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5 Sexiest Male Characters in Modern Fiction (A Thinking Woman’s Guide)

Okay, I realize that what constitutes sexiness is a very personal thing. Could be you’re a curvy size 0 with a name like Tapathis Nau with no fear of disease or desire for commitment and Bond, James Bond, is right up your alley. God bless, you’ll get no tussle from this quarter. All yours.

For some of us, what makes a character attractive is a more robust mix of attributes. I’ll admit my top, in real life, is nobility of spirit. Courage, commitment and caring are right up there. Talent seasons everything. But something’s different on the page. In literary life, I like my heroes unattainable. Someone who is so heroic, he has too much on his mind to fool around with this silly little thing called love.

EXCEPT when he falls, for one singular woman, he falls HARD.  And we all know, were we ourselves fictional and he’d only met us first, it could have been…one for the ages.

So.  Here’s my short list.  These are presented with the hope you will share your list with me.

 

Ari Ben CanaanAri Ben Canaan.  This is where it all began for me. Politics aside, in Leon Uris’ book Exodus, there was a character so selfless, so courageous and so heroic, I was instantly in love. Ari exuded nobility of spirit, and I knew immediately that was not only the kind of fellow I wanted to marry, it was the kind of fellow I wanted to become. Even Paul Newman, bless his heart, did not capture the full essence of the Ari who was on the page.

 

Merlin CC coverAmbrosius. Yes, the Crystal Cave is about Arthur, and Merlin and (very notably) Uther Pendragon. But Mary Stewart presents Ambrosius is the prince that rises above all of them to repel invaders at the wall, live in a just way, temper his hotblooded brother Uther, and basically sew the seeds of the beginning of Great Britain and what would become the Round Table. He was also celibate…well, except for this one princess with whom he was still (secretly) in love, and the child they’d had together…

Gregory Pech as Atticus FinchAtticus Finch.  Need I say more?  To Kill A Mockingbird is narratred  by his young daughter, so the sexy isn’t front and center. But Atticus had a wife, obviously loved her, and could sure use help with some world-changing. If you ask me. Moral integrity and quiet courage are in as short supply today as they ever were.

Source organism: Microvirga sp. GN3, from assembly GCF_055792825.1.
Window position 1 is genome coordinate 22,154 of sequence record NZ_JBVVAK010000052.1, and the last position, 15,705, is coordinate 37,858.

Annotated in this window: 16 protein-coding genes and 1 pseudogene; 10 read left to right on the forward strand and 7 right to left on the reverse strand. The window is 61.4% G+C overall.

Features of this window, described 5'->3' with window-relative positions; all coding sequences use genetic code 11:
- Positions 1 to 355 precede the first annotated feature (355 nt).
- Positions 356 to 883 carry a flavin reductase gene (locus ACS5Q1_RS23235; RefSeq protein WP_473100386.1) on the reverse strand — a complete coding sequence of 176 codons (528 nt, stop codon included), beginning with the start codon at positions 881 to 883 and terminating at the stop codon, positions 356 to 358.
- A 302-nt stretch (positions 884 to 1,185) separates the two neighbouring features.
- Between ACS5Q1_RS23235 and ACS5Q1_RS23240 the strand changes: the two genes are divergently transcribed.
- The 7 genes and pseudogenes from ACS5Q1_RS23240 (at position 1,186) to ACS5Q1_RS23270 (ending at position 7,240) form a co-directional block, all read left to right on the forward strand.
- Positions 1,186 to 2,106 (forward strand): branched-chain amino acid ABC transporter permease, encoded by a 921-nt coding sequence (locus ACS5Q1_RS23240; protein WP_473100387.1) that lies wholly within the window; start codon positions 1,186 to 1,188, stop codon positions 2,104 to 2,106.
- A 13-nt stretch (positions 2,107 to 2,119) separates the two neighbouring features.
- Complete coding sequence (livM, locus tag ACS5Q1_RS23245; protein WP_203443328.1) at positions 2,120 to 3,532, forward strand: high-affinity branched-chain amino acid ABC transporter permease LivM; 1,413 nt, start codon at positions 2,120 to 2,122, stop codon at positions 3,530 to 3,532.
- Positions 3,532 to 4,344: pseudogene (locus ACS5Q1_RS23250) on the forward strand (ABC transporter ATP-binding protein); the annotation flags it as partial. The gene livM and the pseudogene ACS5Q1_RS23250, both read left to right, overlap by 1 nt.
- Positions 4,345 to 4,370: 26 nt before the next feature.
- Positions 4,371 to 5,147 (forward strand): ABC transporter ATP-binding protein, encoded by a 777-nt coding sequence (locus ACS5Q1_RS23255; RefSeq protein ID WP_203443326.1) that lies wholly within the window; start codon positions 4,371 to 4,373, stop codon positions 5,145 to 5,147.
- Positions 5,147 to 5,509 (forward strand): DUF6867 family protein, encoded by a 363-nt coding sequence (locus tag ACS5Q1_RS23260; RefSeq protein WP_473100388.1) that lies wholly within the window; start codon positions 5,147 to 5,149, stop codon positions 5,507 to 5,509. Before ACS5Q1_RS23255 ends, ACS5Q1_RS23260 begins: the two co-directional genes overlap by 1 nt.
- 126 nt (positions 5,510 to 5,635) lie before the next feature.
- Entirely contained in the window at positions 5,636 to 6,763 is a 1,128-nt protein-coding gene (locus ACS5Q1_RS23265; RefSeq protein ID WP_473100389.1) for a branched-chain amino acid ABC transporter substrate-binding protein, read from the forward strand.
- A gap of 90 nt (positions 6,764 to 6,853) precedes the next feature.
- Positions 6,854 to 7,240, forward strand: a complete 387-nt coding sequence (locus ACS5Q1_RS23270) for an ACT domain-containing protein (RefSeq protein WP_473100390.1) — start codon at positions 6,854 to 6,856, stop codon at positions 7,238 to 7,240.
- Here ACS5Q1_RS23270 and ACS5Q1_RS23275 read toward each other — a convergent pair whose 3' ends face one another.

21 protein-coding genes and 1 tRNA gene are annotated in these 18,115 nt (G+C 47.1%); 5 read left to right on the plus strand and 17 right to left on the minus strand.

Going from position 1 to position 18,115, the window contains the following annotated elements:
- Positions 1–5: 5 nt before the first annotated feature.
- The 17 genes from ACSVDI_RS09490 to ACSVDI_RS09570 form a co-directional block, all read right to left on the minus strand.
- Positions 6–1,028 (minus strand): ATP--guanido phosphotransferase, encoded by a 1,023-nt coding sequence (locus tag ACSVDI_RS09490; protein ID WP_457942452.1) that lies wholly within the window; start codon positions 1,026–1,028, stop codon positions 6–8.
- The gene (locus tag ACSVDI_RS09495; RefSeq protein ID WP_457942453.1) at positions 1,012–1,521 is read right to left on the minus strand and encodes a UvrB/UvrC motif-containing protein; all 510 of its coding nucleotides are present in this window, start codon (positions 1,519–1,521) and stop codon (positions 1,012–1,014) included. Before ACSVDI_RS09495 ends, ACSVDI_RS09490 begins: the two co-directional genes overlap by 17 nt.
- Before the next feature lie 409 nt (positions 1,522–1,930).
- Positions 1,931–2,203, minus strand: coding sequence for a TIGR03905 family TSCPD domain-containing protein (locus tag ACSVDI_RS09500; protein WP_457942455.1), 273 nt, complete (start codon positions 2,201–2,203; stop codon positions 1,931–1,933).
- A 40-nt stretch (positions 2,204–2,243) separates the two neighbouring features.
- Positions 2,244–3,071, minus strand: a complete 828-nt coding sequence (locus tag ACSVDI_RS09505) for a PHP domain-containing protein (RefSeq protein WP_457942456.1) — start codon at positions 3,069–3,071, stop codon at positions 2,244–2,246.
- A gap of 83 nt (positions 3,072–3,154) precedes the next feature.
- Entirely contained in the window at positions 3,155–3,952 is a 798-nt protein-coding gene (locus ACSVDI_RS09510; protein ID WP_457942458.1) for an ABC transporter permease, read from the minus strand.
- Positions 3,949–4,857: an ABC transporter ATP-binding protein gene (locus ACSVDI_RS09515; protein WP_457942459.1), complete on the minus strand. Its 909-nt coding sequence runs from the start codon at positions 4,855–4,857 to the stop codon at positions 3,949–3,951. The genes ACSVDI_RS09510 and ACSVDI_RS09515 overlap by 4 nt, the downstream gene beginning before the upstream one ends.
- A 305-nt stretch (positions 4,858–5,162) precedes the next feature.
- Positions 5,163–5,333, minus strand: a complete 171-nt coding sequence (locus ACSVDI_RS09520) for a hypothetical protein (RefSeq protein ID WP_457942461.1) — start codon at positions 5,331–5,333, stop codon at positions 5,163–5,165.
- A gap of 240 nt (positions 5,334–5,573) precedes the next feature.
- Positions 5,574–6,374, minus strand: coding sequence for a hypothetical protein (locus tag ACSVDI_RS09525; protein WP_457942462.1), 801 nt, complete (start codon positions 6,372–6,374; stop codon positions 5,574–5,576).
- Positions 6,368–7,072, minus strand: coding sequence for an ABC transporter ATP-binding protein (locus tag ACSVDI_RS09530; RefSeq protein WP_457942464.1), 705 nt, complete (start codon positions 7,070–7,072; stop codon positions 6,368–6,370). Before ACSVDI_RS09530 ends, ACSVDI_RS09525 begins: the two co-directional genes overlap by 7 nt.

Jamie Fraser. Oh, Diana Gabaldon. In Outlander, she created that most illusive of characters, the courageous, OUT-102_20131106_EM-1710.jpgheroic, sexy man who finds his soulmate and stays true to her while continuing to have really really sexy conjugal relations. Yes, it involves time travel and the Scottish highlands. And yes, it is finally being made into a series by Starz. Whether Jamie will remain the well-spanked, well-built Scotsman who swaggered onto the pages of Outlander remains to be seen.

Mrs. MikeSergeant Mike Flannigan. Of the Canadian Mounted Police.  When 16-year-old Bostonian meets her Canadian sergeant with “eyes so blue you could swim in them” in 1907, a love story with a man and a wilderness was born. Mrs. Mike is not only a love story, but a story of a marriage and how love deepens and grows through hardship and wonder.

 

Yani. So it should come as no surprise to readers of the Eden Thrillers that our heroine Jaime Richards has a thing for men who have nobility of spirit. As she says in the upcoming Plagues of Eden, “For many years of her life, Jaime had assumed she would never get married. Not that she had anything against marriage, but she tended to fall for knight-errant types who were too busy slaying dragons to consider applying for a mortgage.” In other words, Jaime is me (and B.K.) in this regard. Bar set pretty darn high.Yani

So in Chasing Eden, she meets this mysterious man who kidnaps her in the ruins of Ur, enlists her help to recover a lost sword, and runs her through the ruins of Babylon, where she’s kidnapped once again. But before the story is over, he has also cared for and saved a terrified young boy who is bleeding to death, and an elderly man who is being pursued by the baddest of the bad. Now that I think about it, Yani is kind of Ari meets Jamie meets Atticus and Ambrosius. Mostly the first two. But did we succeed in creating a sexy thinking woman’s hero?

Let us know. And let me know who YOUR nominees are for sexiest hero!

Uris_Exodus-lowresMockingbird coverThe Crystal CaveOutlanderChasingEden_audio-cover

 

 

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Real life. Technically, the blog about the literary heroes is over and you’re free to go. But this all got me started about the fact that, sure enough, in real life, I really have always been a sucker for nobility of spirit. In fact, I remember reading the book A Man Called Peter as a girl, and bursting into tears at the end. Not because the courageous Scottish preacher died, but, as I cried to my father, “What if I can’t find a man like Peter Marshall or you to marry? Statistically, there just aren’t enough to go around!”

So, the fact is that I also appreciate real life heroes and nobility of spirit. It’s why I spent two years talking to Holocaust survivors and family and friends of Raoul Wallenberg, the young Swedish architect who saved over 100,000 Jews from Hungary at the end of World War II.

man called peter